Wednesday, April 25, 2018

Hal Jordan and the Green Lantern Corps #43 Review and **SPOILERS**

Part of the Solution or Part of the Problem

Writer: Robert Vendetti 
Penciller: Rafa Sandoval 
Inker: Jordi Tarragona 
Colorist: Tomeu Morey 
Letterer: Dave Sharpe 
Cover: Ethan Van Sciver and Jason Wright 
Cover Price: $2.99
On Sale Date: April 25, 2018


So the Darkstars are in town, and I assume that’s going to put some starch in the Green Lantern Corps’ crotch. How do you think they’ll handle it? If John makes the call, they’ll stand around and talk about it for two to three issues before reacting defensively. If it’s up to Kyle, he’ll moan about it to whatever females are nearby. Guy would want the Corps to swarm the Darkstars, but without the luxury of rings, instead tangling them hand-to-robotic claw thing. And Hal would already be on the front lines, alone, slinging missiles and fighter jets at the Darkstars with all his might. So what actually happens in this issue? Place your bets and find out by reading my review of Hal Jordan and the Green Lantern Corps #43, in that order!

Explain It!

When the Lantern Corps expanded to include the “entire” emotional spectrum (I don’t see any Lanterns roaming space wielding “bored horniness,” for instance), the nature of justice in the DCU changed. Used to be the Green Lanterns were space cops, what they said was right, and they operated with impunity to punish folks for crimes against property and sovereignty. But when you’ve got a Lantern Corps out there wielding the power of love, then things get fuzzy. Is it a crime to steal if you worship the avatar of Greed? Is it wrong to smite someone in the name of true love? The multi-colored Lantern Corps—known as “Skittle Lanterns” to many—imbued the DCU with moral relativism, instead of clear-cut concepts of right and wrong.
With this in mind, maybe snatching up criminals in novelty handcuffs made from green light constructs and dumping them indefinitely into “ScienCells” (“The Only Prison Powered by Science!”™) isn’t the best way to go about building a safe interstellar society. For one thing, ScienCells can be broken out of. And with that in mind, incarceration isn’t really that strong of a deterrent: you get three square meals and a bed (or the equivalent for the race and species), you can hang out and taunt Green Lanterns all day, and if you hang around long enough there’s bound to be a big break out. No, we might be better off as a galaxy if our worst offenders were excised from society entirely.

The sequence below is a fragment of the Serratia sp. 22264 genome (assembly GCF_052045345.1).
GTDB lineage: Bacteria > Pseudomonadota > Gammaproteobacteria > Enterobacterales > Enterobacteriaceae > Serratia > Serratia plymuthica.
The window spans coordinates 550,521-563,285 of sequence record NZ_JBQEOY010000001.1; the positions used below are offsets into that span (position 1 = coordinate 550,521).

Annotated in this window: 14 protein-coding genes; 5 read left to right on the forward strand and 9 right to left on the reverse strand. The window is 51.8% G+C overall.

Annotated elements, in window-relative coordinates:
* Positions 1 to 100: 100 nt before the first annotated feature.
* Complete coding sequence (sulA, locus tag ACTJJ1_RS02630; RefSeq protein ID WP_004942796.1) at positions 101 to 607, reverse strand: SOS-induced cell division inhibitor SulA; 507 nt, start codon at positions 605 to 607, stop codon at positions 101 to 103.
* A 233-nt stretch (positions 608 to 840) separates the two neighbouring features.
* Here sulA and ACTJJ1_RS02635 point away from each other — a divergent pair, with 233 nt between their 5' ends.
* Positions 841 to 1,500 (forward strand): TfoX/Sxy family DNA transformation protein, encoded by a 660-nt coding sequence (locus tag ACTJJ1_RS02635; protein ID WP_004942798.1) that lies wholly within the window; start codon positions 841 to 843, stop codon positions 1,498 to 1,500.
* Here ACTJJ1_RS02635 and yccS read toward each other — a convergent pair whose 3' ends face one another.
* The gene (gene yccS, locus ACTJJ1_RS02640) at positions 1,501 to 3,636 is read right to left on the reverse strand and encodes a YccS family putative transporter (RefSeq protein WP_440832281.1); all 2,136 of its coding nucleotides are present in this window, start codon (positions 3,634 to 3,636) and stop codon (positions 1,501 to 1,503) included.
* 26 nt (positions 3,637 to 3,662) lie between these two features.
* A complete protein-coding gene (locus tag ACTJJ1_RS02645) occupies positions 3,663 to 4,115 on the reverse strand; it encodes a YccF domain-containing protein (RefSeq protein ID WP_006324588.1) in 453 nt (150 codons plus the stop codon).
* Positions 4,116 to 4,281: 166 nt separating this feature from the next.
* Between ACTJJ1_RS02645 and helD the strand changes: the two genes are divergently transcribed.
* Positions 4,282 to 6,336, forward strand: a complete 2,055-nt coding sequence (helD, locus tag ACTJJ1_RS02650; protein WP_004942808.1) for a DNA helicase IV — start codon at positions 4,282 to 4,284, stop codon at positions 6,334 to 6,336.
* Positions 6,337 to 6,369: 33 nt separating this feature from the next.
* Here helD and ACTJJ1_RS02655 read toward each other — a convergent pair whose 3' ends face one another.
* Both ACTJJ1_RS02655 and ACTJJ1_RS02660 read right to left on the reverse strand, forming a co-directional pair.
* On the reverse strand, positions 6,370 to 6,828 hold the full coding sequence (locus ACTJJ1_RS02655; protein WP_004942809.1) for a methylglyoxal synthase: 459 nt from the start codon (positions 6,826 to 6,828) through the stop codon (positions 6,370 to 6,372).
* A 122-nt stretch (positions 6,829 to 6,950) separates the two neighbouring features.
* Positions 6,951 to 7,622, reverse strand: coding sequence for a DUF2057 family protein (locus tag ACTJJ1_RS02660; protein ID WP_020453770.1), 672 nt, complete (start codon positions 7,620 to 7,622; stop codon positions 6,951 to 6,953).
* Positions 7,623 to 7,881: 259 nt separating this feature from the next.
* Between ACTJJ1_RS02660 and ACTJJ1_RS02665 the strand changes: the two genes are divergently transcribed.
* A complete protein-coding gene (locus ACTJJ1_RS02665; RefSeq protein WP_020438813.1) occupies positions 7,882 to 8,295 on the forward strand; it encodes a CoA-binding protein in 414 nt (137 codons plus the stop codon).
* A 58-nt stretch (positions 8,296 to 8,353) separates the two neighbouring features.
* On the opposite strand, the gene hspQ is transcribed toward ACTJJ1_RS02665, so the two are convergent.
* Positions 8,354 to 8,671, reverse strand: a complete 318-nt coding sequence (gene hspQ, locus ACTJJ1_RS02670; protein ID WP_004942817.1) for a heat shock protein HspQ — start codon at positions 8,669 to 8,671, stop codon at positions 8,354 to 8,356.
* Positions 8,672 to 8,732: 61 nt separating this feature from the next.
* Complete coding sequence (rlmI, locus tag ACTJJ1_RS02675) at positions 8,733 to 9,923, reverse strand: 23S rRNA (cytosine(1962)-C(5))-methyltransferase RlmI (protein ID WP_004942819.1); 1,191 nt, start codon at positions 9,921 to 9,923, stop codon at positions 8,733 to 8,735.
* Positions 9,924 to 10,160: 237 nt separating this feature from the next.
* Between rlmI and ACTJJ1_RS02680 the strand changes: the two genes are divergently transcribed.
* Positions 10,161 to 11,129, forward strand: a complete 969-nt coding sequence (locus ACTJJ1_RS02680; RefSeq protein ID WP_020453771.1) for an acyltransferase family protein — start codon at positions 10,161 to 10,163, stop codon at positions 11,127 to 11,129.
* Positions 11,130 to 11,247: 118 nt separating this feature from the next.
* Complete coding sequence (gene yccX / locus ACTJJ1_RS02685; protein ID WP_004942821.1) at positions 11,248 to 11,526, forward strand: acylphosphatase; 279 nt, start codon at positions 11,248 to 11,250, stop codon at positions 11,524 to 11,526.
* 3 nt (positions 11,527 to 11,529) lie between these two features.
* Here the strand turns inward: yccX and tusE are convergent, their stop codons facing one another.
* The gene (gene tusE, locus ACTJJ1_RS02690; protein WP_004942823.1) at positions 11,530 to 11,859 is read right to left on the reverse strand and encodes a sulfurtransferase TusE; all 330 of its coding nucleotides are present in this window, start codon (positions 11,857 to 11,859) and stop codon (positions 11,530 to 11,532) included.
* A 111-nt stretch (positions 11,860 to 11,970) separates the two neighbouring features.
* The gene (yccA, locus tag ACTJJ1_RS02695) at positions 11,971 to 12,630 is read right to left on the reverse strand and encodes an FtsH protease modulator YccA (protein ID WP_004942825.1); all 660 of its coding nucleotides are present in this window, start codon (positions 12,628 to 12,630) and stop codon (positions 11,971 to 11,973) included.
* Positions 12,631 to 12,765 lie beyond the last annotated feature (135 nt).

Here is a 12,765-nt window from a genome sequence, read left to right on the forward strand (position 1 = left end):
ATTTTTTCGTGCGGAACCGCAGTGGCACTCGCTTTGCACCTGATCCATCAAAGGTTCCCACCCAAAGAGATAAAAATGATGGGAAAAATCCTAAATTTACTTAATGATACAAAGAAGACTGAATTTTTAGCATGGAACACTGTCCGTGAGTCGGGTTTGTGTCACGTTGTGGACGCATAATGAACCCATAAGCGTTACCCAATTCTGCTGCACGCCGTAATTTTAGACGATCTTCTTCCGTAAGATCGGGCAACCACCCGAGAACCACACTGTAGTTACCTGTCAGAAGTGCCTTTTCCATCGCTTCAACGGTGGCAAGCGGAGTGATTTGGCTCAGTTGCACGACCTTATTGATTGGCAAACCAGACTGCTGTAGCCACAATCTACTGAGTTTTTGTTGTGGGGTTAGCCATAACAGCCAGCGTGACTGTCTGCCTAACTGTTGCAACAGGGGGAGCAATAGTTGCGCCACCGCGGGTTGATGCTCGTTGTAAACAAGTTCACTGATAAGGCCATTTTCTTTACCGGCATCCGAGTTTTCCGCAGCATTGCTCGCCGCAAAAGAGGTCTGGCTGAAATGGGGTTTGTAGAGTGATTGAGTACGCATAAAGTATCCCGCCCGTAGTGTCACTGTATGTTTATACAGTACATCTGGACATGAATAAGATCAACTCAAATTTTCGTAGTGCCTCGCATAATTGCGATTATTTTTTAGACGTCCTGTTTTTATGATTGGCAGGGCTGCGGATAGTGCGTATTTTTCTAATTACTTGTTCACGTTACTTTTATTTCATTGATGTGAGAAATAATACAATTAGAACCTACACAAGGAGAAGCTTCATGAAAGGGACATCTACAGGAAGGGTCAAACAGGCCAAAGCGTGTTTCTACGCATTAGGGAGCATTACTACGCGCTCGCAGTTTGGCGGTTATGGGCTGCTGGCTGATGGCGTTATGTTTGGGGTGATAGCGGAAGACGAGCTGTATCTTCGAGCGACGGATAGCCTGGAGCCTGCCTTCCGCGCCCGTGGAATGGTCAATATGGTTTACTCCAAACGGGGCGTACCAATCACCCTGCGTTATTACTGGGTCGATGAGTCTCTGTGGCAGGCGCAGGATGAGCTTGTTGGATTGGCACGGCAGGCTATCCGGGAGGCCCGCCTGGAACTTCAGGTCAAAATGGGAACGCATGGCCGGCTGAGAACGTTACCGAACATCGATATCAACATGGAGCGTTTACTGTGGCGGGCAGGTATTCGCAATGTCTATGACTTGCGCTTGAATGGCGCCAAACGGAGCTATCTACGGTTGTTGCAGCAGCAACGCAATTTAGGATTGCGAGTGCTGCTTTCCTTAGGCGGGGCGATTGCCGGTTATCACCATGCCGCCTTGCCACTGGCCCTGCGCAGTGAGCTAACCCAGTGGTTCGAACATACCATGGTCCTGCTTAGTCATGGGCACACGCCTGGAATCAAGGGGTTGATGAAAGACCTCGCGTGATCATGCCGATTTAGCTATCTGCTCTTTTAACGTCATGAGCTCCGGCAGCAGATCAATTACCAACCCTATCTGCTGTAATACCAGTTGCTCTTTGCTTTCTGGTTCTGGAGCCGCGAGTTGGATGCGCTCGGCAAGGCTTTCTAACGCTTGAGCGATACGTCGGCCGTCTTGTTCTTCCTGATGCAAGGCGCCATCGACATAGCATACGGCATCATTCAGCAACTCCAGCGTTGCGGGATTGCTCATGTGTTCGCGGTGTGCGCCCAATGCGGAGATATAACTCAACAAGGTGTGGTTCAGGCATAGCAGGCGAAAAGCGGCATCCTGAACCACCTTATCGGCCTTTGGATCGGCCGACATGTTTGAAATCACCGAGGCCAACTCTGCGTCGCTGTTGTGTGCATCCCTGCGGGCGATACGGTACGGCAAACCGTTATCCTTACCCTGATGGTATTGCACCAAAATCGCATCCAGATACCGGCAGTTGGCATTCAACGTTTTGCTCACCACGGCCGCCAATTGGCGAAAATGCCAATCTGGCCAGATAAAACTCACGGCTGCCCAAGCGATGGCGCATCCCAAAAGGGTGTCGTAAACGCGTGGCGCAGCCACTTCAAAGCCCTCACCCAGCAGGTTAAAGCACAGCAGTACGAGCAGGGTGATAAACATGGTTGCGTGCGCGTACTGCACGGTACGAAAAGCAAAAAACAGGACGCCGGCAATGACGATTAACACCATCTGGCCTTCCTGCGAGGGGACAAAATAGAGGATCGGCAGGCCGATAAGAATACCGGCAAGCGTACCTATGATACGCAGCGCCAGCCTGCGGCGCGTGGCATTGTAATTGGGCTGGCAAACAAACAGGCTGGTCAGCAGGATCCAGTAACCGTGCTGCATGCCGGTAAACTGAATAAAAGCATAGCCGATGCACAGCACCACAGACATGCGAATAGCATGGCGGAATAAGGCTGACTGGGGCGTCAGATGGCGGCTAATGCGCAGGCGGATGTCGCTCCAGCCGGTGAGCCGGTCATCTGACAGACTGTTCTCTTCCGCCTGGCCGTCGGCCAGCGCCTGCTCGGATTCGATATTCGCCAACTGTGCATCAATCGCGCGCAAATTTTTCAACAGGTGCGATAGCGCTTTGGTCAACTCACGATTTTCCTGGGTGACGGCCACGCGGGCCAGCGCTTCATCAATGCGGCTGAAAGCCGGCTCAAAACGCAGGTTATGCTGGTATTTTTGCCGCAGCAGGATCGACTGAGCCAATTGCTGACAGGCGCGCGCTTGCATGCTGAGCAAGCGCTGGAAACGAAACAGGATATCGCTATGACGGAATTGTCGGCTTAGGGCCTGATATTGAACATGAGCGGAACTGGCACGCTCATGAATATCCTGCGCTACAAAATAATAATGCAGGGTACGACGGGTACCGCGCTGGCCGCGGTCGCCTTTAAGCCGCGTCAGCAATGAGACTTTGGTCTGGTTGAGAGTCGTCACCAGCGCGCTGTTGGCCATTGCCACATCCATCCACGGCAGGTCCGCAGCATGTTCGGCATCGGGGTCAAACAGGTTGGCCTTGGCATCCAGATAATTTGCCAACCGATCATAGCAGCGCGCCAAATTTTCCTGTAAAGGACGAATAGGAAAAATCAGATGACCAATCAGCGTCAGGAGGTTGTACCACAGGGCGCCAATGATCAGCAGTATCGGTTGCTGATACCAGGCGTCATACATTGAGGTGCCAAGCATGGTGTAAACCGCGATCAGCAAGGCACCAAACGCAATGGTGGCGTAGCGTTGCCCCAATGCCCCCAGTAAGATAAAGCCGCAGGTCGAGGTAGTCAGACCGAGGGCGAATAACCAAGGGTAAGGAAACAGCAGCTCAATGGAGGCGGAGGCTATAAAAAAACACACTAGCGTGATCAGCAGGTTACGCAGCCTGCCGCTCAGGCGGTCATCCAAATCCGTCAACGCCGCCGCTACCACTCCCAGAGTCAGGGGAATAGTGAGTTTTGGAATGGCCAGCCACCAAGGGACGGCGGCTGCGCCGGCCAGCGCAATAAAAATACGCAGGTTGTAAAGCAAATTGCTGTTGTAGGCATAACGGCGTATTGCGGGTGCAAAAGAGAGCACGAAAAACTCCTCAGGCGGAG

This is more or less the argument Tomar-Tu, now the spokesperson for the Darkstars, posits to Hal Jordan, who then brings it to the Corps body for consideration in order to kill more pages. He tells Hal that he and the voluminous Darkstars, linked by the Controllers who now serve them, will be killing baddies around the Galaxy for the foreseeable future. And all the Green Lanterns need to do is stand aside. Let this more final form of justice be meted. And you know what? After talking it over with John Stewart and the Guardians, they agree to let the Darkstars continue their brand of strict law.
And it doesn’t seem a very…Green Lantern thing to do, quite honestly. These are extenuating circumstances, however, and as they can clearly see when Mogo is ringed with them, the Darkstars far outnumber the Green Lantern Corps. But still, the chips have been stacked against them before, and if there’s anything to be said about Hal Jordan and Guy Gardner, it’s that they’re a couple of hotheads who will fight against ludicrous odds, to their total peril. This issue has my favorite art team, and it looks terrific, but it does seem to reiterate everything we learned last issue, and adds a little bit of new story by way of Tomar-Tu’s deal with the Green Lantern Corps. Nothing huge to complain about, I’m just strapping in for another bloated six-issue arc that will leave me bored by the end. Prove me wrong, Vendetti!

Bits and Pieces:

Tomar-Tu and Hal Jordan have a heart-to-heart that reiterates much of what we learned last issue. Then Hal Jordan tells John, Kyle and Guy about his conversation with Tomar-Tu. I expect the information will get passed along several more people, until someone's like, "Tomar-Tu wants a purple monkey dishwasher???" With artwork like what we see in this issue, I can overlook some redundancies.


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